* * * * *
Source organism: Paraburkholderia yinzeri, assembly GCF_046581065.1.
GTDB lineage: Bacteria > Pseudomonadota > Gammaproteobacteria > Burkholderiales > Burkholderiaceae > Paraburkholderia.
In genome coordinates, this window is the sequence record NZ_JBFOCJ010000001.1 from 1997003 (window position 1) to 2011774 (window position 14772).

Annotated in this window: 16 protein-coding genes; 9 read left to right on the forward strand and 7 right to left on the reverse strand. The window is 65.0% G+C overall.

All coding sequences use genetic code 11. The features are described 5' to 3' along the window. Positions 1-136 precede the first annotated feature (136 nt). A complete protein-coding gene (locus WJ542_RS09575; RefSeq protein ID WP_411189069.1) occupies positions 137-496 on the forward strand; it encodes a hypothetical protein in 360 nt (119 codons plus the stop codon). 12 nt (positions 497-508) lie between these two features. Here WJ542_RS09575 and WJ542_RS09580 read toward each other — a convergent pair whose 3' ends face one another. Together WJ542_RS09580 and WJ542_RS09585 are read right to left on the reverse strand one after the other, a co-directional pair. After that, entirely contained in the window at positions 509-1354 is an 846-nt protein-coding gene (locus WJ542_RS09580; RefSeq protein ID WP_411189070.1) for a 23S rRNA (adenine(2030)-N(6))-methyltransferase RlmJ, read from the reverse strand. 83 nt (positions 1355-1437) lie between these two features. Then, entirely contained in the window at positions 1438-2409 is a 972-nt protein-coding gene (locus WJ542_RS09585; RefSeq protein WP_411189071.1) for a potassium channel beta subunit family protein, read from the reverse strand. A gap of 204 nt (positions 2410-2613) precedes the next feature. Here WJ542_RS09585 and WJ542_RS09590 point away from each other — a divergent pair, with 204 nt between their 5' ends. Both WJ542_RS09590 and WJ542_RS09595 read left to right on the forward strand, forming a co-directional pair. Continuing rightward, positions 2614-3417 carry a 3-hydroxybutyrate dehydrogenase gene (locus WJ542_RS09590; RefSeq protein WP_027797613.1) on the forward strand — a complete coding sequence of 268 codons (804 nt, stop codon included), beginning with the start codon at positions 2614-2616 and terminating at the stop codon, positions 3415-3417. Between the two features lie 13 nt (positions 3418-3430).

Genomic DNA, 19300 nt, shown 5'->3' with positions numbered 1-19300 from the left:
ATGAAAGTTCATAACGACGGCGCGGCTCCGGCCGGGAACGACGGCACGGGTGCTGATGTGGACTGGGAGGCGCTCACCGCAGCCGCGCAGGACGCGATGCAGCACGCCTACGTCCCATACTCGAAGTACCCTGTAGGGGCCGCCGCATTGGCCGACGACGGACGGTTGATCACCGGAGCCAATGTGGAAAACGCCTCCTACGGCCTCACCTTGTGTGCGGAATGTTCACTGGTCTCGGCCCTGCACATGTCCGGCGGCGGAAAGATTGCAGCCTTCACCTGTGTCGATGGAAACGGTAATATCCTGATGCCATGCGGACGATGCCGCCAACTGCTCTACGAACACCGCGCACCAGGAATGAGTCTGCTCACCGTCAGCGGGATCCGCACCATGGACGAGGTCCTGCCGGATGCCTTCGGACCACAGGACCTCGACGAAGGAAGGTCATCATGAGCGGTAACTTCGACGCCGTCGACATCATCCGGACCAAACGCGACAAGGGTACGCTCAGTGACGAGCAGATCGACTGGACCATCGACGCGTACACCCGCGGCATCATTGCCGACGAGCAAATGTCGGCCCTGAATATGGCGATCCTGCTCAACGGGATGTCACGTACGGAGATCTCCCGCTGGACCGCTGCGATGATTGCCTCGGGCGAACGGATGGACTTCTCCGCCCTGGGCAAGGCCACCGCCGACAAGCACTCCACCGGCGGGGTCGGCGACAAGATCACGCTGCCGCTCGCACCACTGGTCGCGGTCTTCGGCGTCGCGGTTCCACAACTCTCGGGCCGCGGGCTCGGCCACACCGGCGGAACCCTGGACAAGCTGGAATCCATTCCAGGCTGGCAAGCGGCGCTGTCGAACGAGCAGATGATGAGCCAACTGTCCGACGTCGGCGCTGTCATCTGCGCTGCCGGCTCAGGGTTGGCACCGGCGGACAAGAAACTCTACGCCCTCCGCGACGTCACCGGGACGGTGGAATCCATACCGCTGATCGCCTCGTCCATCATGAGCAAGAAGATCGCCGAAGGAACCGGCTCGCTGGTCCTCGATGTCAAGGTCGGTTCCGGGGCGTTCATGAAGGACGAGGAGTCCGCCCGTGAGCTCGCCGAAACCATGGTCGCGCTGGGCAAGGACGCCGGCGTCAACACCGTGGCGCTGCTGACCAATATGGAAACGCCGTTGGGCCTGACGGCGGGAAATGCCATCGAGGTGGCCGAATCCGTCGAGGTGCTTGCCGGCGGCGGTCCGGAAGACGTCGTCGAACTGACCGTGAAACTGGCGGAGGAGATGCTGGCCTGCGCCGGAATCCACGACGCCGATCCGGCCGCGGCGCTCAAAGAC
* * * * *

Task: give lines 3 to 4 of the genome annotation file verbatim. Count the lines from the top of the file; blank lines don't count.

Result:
In genome coordinates, this window is the sequence record NZ_JBFOCJ010000001.1 from 1997003 (window position 1) to 2011774 (window position 14772).

Annotated in this window: 16 protein-coding genes; 9 read left to right on the forward strand and 7 right to left on the reverse strand. The window is 65.0% G+C overall.